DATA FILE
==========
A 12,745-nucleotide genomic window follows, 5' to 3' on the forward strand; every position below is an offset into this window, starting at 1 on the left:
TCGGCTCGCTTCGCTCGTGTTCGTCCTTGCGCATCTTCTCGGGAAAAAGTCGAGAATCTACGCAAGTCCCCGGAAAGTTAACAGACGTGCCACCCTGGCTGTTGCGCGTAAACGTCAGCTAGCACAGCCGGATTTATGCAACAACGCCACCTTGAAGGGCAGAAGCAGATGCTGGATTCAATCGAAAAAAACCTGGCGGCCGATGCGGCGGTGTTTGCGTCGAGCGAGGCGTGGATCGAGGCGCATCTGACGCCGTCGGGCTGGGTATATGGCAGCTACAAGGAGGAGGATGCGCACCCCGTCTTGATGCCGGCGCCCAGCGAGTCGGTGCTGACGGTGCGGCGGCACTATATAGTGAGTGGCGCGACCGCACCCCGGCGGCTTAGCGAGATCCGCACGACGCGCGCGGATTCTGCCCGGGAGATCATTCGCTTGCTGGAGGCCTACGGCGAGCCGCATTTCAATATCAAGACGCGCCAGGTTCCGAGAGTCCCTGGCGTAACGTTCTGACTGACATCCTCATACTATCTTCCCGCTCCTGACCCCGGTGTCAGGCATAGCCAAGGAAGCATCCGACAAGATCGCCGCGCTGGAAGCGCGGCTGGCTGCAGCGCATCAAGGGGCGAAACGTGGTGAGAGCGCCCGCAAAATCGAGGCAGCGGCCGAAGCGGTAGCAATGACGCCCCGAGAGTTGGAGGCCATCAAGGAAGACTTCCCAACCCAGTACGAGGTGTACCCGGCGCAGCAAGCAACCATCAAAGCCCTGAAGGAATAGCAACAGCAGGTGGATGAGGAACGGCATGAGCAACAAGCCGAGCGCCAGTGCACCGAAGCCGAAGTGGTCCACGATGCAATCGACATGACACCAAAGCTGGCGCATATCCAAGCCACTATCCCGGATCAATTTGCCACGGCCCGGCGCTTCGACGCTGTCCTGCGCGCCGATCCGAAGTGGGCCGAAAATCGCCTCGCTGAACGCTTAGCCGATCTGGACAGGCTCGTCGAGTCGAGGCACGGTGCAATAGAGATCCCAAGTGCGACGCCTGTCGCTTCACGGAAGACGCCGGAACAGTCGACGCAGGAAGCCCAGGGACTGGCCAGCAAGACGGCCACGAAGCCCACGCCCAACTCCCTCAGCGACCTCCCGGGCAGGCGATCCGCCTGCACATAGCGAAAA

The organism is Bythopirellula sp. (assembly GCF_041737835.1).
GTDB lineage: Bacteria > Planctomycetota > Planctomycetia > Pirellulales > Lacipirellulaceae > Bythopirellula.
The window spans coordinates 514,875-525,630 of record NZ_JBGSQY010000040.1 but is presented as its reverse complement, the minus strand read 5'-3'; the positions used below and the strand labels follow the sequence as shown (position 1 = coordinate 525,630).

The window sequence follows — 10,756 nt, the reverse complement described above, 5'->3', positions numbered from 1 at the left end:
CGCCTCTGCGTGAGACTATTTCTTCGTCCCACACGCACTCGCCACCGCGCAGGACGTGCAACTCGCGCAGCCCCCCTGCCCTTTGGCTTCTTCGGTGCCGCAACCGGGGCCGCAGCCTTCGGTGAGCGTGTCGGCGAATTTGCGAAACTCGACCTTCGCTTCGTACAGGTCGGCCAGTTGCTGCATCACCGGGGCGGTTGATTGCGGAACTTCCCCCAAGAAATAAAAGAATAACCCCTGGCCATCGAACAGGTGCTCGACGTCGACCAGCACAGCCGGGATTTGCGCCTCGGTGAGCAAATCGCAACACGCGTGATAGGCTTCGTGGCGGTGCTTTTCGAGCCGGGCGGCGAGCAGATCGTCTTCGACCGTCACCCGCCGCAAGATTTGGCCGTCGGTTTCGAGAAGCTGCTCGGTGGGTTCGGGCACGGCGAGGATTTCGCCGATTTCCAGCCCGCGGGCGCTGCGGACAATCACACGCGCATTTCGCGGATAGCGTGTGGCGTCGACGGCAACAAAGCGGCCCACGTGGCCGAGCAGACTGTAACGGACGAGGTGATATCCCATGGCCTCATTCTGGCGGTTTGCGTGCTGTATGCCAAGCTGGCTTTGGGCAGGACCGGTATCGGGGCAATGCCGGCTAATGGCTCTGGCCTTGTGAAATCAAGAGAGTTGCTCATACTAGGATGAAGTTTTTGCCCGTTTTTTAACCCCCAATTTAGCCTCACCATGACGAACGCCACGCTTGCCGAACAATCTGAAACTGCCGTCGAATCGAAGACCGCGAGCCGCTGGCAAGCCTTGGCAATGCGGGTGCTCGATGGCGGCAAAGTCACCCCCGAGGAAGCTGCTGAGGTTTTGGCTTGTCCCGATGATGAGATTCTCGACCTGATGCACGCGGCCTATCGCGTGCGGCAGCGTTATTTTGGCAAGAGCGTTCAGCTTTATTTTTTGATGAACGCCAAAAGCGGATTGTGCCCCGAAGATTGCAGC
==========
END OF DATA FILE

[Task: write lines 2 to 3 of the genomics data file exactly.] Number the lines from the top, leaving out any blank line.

TCGGCTCGCTTCGCTCGTGTTCGTCCTTGCGCATCTTCTCGGGAAAAAGTCGAGAATCTACGCAAGTCCCCGGAAAGTTAACAGACGTGCCACCCTGGCTGTTGCGCGTAAACGTCAGCTAGCACAGCCGGATTTATGCAACAACGCCACCTTGAAGGGCAGAAGCAGATGCTGGATTCAATCGAAAAAAACCTGGCGGCCGATGCGGCGGTGTTTGCGTCGAGCGAGGCGTGGATCGAGGCGCATCTGACGCCGTCGGGCTGGGTATATGGCAGCTACAAGGAGGAGGATGCGCACCCCGTCTTGATGCCGGCGCCCAGCGAGTCGGTGCTGACGGTGCGGCGGCACTATATAGTGAGTGGCGCGACCGCACCCCGGCGGCTTAGCGAGATCCGCACGACGCGCGCGGATTCTGCCCGGGAGATCATTCGCTTGCTGGAGGCCTACGGCGAGCCGCATTTCAATATCAAGACGCGCCAGGTTCCGAGAGTCCCTGGCGTAACGTTCTGACTGACATCCTCATACTATCTTCCCGCTCCTGACCCCGGTGTCAGGCATAGCCAAGGAAGCATCCGACAAGATCGCCGCGCTGGAAGCGCGGCTGGCTGCAGCGCATCAAGGGGCGAAACGTGGTGAGAGCGCCCGCAAAATCGAGGCAGCGGCCGAAGCGGTAGCAATGACGCCCCGAGAGTTGGAGGCCATCAAGGAAGACTTCCCAACCCAGTACGAGGTGTACCCGGCGCAGCAAGCAACCATCAAAGCCCTGAAGGAATAGCAACAGCAGGTGGATGAGGAACGGCATGAGCAACAAGCCGAGCGCCAGTGCACCGAAGCCGAAGTGGTCCACGATGCAATCGACATGACACCAAAGCTGGCGCATATCCAAGCCACTATCCCGGATCAATTTGCCACGGCCCGGCGCTTCGACGCTGTCCTGCGCGCCGATCCGAAGTGGGCCGAAAATCGCCTCGCTGAACGCTTAGCCGATCTGGACAGGCTCGTCGAGTCGAGGCACGGTGCAATAGAGATCCCAAGTGCGACGCCTGTCGCTTCACGGAAGACGCCGGAACAGTCGACGCAGGAAGCCCAGGGACTGGCCAGCAAGACGGCCACGAAGCCCACGCCCAACTCCCTCAGCGACCTCCCGGGCAGGCGATCCGCCTGCACATAGCGAAAA

The organism is Bythopirellula sp. (assembly GCF_041737835.1).